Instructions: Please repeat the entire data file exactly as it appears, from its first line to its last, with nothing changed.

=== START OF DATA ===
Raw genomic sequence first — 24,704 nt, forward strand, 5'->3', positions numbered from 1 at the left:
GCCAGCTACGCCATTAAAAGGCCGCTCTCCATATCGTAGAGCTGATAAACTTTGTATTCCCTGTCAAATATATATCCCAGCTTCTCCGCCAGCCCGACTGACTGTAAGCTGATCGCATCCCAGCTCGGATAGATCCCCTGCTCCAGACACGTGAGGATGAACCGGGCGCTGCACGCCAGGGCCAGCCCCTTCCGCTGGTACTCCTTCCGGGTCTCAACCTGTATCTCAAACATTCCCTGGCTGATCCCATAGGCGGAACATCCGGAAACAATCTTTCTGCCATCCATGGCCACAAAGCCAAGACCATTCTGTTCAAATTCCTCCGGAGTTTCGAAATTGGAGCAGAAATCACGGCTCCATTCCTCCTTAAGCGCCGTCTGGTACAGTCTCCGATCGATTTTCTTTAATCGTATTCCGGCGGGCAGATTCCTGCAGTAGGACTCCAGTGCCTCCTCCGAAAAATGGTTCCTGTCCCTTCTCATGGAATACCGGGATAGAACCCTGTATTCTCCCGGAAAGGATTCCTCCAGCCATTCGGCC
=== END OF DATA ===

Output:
Raw genomic sequence first — 24,704 nt, forward strand, 5'->3', positions numbered from 1 at the left:
GCCAGCTACGCCATTAAAAGGCCGCTCTCCATATCGTAGAGCTGATAAACTTTGTATTCCCTGTCAAATATATATCCCAGCTTCTCCGCCAGCCCGACTGACTGTAAGCTGATCGCATCCCAGCTCGGATAGATCCCCTGCTCCAGACACGTGAGGATGAACCGGGCGCTGCACGCCAGGGCCAGCCCCTTCCGCTGGTACTCCTTCCGGGTCTCAACCTGTATCTCAAACATTCCCTGGCTGATCCCATAGGCGGAACATCCGGAAACAATCTTTCTGCCATCCATGGCCACAAAGCCAAGACCATTCTGTTCAAATTCCTCCGGAGTTTCGAAATTGGAGCAGAAATCACGGCTCCATTCCTCCTTAAGCGCCGTCTGGTACAGTCTCCGATCGATTTTCTTTAATCGTATTCCGGCGGGCAGATTCCTGCAGTAGGACTCCAGTGCCTCCTCCGAAAAATGGTTCCTGTCCCTTCTCATGGAATACCGGGATAGAACCCTGTATTCTCCCGGAAAGGATTCCTCCAGCCATTCGGCC